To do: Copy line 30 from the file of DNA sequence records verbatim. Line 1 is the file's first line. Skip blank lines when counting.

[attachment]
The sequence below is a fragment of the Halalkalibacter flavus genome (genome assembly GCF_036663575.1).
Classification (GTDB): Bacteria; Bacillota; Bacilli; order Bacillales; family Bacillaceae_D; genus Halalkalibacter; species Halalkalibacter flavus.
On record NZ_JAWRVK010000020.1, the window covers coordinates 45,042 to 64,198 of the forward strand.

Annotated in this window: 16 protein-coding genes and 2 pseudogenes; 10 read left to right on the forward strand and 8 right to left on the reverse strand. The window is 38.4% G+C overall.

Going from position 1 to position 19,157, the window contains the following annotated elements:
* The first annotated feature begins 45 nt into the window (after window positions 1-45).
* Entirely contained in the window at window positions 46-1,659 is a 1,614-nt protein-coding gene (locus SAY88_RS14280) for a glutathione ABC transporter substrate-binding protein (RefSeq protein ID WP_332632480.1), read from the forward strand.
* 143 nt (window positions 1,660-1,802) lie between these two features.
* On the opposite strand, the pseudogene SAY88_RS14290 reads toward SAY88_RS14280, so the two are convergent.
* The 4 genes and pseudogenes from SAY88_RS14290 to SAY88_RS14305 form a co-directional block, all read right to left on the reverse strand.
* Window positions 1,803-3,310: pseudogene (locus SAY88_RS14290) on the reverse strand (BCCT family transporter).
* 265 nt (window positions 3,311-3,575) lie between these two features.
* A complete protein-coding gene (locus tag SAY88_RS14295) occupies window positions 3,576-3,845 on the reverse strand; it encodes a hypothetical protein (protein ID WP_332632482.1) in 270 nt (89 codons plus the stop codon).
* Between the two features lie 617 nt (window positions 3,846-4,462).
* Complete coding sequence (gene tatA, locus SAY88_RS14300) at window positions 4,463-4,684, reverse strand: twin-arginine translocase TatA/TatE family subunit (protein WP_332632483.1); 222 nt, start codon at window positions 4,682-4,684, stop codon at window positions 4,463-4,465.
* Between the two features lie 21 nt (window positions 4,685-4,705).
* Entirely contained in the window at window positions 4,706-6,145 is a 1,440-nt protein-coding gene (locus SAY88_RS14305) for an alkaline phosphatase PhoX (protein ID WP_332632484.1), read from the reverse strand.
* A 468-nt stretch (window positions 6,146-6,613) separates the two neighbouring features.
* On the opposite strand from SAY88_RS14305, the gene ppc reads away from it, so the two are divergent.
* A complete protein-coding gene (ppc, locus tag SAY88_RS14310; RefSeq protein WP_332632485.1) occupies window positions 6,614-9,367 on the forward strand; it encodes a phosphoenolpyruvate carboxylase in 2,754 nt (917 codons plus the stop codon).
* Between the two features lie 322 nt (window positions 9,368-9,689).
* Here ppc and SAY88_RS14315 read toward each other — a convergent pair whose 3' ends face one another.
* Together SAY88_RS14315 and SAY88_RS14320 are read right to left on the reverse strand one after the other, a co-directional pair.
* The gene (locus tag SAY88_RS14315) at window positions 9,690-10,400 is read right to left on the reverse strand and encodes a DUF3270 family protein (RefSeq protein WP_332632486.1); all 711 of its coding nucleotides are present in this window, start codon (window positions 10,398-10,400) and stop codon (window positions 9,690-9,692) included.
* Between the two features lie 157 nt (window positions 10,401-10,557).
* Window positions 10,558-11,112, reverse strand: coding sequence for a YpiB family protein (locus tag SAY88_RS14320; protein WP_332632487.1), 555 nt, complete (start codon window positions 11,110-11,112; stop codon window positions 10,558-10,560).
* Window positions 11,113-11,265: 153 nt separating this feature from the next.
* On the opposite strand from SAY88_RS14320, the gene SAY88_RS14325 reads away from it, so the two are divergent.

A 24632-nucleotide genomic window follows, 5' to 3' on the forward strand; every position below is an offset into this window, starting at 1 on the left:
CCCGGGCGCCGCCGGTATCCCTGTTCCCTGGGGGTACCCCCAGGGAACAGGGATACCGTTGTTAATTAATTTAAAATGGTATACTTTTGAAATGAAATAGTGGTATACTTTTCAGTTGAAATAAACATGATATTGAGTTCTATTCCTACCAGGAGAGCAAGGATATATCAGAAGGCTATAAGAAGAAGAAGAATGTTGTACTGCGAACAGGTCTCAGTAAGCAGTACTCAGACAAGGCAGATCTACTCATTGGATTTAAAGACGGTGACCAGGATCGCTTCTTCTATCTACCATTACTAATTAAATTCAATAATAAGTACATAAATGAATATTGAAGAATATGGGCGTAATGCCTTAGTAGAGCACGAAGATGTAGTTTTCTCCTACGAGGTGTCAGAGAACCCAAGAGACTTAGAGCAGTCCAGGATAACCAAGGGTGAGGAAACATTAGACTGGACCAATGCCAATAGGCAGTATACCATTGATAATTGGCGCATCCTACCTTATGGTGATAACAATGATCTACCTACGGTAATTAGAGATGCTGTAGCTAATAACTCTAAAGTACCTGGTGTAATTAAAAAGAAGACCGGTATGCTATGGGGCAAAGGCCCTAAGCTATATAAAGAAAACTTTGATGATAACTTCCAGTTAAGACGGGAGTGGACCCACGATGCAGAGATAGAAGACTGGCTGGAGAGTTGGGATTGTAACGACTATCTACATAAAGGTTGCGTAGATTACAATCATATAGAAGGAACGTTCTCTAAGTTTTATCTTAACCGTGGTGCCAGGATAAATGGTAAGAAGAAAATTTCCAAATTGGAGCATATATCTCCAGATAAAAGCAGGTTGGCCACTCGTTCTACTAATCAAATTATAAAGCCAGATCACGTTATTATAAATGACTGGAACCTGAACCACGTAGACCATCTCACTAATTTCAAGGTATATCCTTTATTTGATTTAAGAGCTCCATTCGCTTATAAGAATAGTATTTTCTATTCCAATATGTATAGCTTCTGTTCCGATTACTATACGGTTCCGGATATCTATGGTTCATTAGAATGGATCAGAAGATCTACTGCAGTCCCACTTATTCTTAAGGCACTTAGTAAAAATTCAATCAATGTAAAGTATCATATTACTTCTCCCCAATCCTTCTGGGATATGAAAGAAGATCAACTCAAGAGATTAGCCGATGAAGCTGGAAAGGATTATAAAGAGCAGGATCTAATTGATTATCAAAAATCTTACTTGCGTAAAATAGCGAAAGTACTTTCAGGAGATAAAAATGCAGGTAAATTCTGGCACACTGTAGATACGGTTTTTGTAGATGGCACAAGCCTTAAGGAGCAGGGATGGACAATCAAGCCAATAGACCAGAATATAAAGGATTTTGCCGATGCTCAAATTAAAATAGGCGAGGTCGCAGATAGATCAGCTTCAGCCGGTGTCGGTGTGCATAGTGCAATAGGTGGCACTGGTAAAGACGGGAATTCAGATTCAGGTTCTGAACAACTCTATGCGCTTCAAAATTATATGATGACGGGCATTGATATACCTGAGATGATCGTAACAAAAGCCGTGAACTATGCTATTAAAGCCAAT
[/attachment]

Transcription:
CCCGGGCGCCGCCGGTATCCCTGTTCCCTGGGGGTACCCCCAGGGAACAGGGATACCGTTGTTAATTAATTTAAAATGGTATACTTTTGAAATGAAATAGTGGTATACTTTTCAGTTGAAATAAACATGATATTGAGTTCTATTCCTACCAGGAGAGCAAGGATATATCAGAAGGCTATAAGAAGAAGAAGAATGTTGTACTGCGAACAGGTCTCAGTAAGCAGTACTCAGACAAGGCAGATCTACTCATTGGATTTAAAGACGGTGACCAGGATCGCTTCTTCTATCTACCATTACTAATTAAATTCAATAATAAGTACATAAATGAATATTGAAGAATATGGGCGTAATGCCTTAGTAGAGCACGAAGATGTAGTTTTCTCCTACGAGGTGTCAGAGAACCCAAGAGACTTAGAGCAGTCCAGGATAACCAAGGGTGAGGAAACATTAGACTGGACCAATGCCAATAGGCAGTATACCATTGATAATTGGCGCATCCTACCTTATGGTGATAACAATGATCTACCTACGGTAATTAGAGATGCTGTAGCTAATAACTCTAAAGTACCTGGTGTAATTAAAAAGAAGACCGGTATGCTATGGGGCAAAGGCCCTAAGCTATATAAAGAAAACTTTGATGATAACTTCCAGTTAAGACGGGAGTGGACCCACGATGCAGAGATAGAAGACTGGCTGGAGAGTTGGGATTGTAACGACTATCTACATAAAGGTTGCGTAGATTACAATCATATAGAAGGAACGTTCTCTAAGTTTTATCTTAACCGTGGTGCCAGGATAAATGGTAAGAAGAAAATTTCCAAATTGGAGCATATATCTCCAGATAAAAGCAGGTTGGCCACTCGTTCTACTAATCAAATTATAAAGCCAGATCACGTTATTATAAATGACTGGAACCTGAACCACGTAGACCATCTCACTAATTTCAAGGTATATCCTTTATTTGATTTAAGAGCTCCATTCGCTTATAAGAATAGTATTTTCTATTCCAATATGTATAGCTTCTGTTCCGATTACTATACGGTTCCGGATATCTATGGTTCATTAGAATGGATCAGAAGATCTACTGCAGTCCCACTTATTCTTAAGGCACTTAGTAAAAATTCAATCAATGTAAAGTATCATATTACTTCTCCCCAATCCTTCTGGGATATGAAAGAAGATCAACTCAAGAGATTAGCCGATGAAGCTGGAAAGGATTATAAAGAGCAGGATCTAATTGATTATCAAAAATCTTACTTGCGTAAAATAGCGAAAGTACTTTCAGGAGATAAAAATGCAGGTAAATTCTGGCACACTGTAGATACGGTTTTTGTAGATGGCACAAGCCTTAAGGAGCAGGGATGGACAATCAAGCCAATAGACCAGAATATAAAGGATTTTGCCGATGCTCAAATTAAAATAGGCGAGGTCGCAGATAGATCAGCTTCAGCCGGTGTCGGTGTGCATAGTGCAATAGGTGGCACTGGTAAAGACGGGAATTCAGATTCAGGTTCTGAACAACTCTATGCGCTTCAAAATTATATGATGACGGGCATTGATATACCTGAGATGATCGTAACAAAAGCCGTGAACTATGCTATTAAAGCCAAT